6 Writing Tips for Sales Messages
There is simply no sales tool that's more important than your sales messages--the one- or two-sentence explanation of why prospective customers should consider buying from you.
Unfortunately, many sales messages are so poorly written and ineffective that they actually make it more difficult to sell.
Here are six rules of thumb that will help you write a sales message that actually helps you move an opportunity forward. I've got a few examples below, too, so you can see how to turn a bad message into a better one.
1. Write like you talk.
Sales messages are meant to be spoken. Even when somebody reads the message, you want readers to feel like you're talking to them personally. Therefore, whenever you write a sales message, ask yourself: "Does this sound like something I'd actually say to a real person?" If not, your message won't work well.
Before: "Engineers efficiently evaluate and improve their designs using our software tools. We are dedicated to building the most advanced vehicle system simulation tools."
After: "Engines designed with our simulation software are more fuel-efficient than those that aren't."
2. Use common words rather than biz-blab.
Unfortunately, when most business folks sit down to write something, they turn into Dilbert's pointy-haired boss and start writing in gibberish, stuffing sentences full of important-sounding terminology that means little or nothing. The cure is to use simple nouns and verbs that have a precise meaning.
Before: "We provide 'one stop shopping' for all of your HR needs. Through a single relationship, you have access to HR services for the continuum of the employment life cycle."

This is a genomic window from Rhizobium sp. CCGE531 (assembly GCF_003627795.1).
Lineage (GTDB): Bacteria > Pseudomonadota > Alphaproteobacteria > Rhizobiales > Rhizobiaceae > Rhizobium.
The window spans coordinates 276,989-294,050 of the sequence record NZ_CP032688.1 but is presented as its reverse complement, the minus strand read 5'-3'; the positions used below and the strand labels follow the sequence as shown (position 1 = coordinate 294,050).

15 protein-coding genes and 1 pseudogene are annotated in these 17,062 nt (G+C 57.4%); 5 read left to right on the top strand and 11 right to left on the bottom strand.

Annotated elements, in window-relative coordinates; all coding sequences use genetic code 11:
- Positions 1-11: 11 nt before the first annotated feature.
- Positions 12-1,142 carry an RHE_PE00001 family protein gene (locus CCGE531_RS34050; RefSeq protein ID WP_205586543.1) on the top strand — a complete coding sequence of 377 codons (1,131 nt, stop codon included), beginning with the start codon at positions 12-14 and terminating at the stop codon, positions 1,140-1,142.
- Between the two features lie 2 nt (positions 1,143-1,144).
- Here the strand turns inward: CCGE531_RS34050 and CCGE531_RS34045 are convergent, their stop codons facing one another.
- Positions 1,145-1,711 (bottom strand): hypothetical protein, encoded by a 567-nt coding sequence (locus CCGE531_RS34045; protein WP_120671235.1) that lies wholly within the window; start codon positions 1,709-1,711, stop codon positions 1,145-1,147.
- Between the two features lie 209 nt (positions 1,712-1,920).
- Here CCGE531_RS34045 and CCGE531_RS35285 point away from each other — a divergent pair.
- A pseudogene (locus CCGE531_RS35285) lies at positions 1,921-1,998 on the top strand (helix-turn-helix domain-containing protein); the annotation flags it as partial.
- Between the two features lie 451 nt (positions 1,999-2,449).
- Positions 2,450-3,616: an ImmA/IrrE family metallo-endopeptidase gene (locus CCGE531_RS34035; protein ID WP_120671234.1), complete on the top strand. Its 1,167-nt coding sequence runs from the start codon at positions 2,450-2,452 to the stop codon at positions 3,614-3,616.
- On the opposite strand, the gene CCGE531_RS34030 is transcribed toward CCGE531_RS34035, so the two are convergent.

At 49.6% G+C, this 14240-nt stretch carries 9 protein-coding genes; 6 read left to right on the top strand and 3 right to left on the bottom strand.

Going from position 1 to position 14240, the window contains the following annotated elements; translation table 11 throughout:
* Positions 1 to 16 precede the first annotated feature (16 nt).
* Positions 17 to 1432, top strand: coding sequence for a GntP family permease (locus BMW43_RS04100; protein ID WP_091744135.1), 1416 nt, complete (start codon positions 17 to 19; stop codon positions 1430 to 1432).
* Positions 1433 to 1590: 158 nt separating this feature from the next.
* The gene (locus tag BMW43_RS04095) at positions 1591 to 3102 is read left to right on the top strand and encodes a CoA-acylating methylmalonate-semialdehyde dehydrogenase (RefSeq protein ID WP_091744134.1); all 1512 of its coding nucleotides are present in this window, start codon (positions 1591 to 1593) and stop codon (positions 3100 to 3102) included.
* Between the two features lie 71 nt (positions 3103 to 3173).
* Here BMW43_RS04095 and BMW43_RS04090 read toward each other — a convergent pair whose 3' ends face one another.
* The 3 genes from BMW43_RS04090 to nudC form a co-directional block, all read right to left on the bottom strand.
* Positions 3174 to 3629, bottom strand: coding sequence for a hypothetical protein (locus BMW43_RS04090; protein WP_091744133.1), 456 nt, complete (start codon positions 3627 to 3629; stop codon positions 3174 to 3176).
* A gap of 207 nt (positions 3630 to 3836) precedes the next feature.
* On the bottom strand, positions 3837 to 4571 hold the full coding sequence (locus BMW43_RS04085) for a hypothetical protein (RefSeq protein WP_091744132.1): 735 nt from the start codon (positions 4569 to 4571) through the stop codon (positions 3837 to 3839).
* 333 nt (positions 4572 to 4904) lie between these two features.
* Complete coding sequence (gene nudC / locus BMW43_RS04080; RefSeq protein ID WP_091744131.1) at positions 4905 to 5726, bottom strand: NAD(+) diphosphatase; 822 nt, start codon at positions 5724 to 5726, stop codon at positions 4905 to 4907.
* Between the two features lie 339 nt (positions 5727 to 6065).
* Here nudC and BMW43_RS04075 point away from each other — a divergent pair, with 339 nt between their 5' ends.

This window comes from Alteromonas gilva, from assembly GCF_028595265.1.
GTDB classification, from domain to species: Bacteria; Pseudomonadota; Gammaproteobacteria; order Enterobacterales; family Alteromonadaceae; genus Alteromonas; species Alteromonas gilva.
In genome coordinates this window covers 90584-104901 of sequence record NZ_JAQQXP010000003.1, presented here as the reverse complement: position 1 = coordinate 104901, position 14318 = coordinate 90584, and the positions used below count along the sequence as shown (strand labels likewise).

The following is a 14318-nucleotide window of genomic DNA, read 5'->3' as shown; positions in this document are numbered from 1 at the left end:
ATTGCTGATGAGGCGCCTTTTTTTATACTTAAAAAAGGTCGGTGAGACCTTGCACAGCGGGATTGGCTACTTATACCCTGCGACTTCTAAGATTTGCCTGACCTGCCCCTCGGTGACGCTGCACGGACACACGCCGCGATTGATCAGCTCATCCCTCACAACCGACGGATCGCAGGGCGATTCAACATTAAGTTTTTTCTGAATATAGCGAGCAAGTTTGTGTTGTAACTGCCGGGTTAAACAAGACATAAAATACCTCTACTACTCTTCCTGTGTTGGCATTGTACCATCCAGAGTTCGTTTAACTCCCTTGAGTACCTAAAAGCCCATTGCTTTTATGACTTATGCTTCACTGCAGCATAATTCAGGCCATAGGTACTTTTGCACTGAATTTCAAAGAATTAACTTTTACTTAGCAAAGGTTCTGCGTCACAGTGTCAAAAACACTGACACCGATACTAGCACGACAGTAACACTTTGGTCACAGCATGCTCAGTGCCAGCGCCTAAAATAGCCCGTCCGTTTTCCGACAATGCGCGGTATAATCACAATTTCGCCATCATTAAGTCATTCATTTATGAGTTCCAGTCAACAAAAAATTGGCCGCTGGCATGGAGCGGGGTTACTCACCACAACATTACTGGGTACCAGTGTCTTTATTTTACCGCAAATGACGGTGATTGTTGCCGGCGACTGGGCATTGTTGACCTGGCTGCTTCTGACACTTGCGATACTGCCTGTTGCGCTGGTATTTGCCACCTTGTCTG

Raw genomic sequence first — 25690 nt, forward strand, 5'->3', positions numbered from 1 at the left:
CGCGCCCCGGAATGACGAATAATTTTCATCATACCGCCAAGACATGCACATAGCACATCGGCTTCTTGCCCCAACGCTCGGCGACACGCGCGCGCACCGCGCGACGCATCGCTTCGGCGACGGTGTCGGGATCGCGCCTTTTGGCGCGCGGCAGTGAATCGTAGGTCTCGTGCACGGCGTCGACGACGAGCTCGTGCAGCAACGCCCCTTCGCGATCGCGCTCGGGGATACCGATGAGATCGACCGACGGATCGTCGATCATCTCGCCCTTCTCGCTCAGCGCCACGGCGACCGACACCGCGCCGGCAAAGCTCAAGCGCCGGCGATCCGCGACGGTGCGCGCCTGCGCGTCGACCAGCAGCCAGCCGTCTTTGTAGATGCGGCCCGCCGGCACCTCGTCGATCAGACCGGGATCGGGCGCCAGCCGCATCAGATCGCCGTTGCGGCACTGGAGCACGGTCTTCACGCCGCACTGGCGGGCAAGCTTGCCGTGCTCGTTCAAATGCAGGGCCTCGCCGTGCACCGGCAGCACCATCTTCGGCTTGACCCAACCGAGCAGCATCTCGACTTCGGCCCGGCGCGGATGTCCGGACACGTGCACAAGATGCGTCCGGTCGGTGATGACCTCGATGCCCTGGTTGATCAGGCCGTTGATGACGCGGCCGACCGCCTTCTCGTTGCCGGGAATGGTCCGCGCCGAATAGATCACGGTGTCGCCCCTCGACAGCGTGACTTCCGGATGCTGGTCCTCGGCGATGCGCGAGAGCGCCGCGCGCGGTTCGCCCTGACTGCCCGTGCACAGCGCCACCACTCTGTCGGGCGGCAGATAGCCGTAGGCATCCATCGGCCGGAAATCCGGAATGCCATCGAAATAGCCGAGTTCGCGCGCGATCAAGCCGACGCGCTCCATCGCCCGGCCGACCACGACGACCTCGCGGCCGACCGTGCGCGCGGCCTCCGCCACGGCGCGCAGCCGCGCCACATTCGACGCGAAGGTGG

After: "We help our clients with hiring, compensation, compliance, and training, so that they can spend more time running their business and less time and hassle dealing with HR details."
3. State facts rather than promises.
Promises are only meaningful to people who already trust you, and that list probably doesn't include prospects who aren't yet customers. In fact, most people view a promise from a stranger with skepticism if not outright suspicion.
It's more effective to provide a quantitative, verifiable fact that creates credibility.
Before: "You'll love our dedicated account managers, comprehensive inventory, reliable delivery and competitive pricing."
After: "Our customers save as much as $100,000 a year when they purchase directly from our account managers."
4. Don't lie.
It's a really bad idea to start out a business relationship by telling a bald-faced lie. And that's what people try to do when their sales message says something like: "I'm not trying to sell you something."
Before: "I am not trying to sell you something, but would like meet with you to discuss the possibilities of working together."
After: "I would like to meet with you to discuss whether our offering can save you money."
5. Replace clichés with specifics.
Words like "guarantee," "no obligation," and "free trial," are red flags that convince the customer that both you and your firm are full of malarkey. Everyone who's not an Alzheimer's patient knows that:
- Guarantees are meaningless.
- A sales call implies social obligation.
- A free trial costs time and effort.
Use specifics instead.
Before: Our product is fully guaranteed and we offer a free trial with absolutely no obligation.
After: We have a 90-day return policy and don't charge your credit card until after you've had 30 days of usage.
6. Get to the point.
When it comes to sales messages, the fewer words the better. There's hardly a sales message on the planet that can't be tightened to remove extra words and phrases. Edit, edit, edit. If you lack the skill to write concisely, hire a professional editor.
Before: "Our customers hire us to help them combat rising health care costs and decreased productivity from poor staff health. With our easy-to-use software and qualified health specialists, you can lower your company's health care expenses."
After: "Companies use our software and specialists to reduce absenteeism and poor performance stemming from employee health problems."
Got a sales message that you want critiqued? I provide this service for free to subscribers to my free newsletter.
Geoffrey James, a contributing editor for Inc.com, is an author, speaker, and award-winning blogger. Originally a system architect, brand manager, and industry analyst inside two Fortune 100 companies, he's interviewed more than a thousand successful executives, managers, entrepreneurs, and gurus to discover how business really works. His most recent book is Business Without the Bullsh*t: 49 Secrets and Shortcuts You Need to Know. If you enjoyed this post, sign up for the free weekly Sales Source newsletter.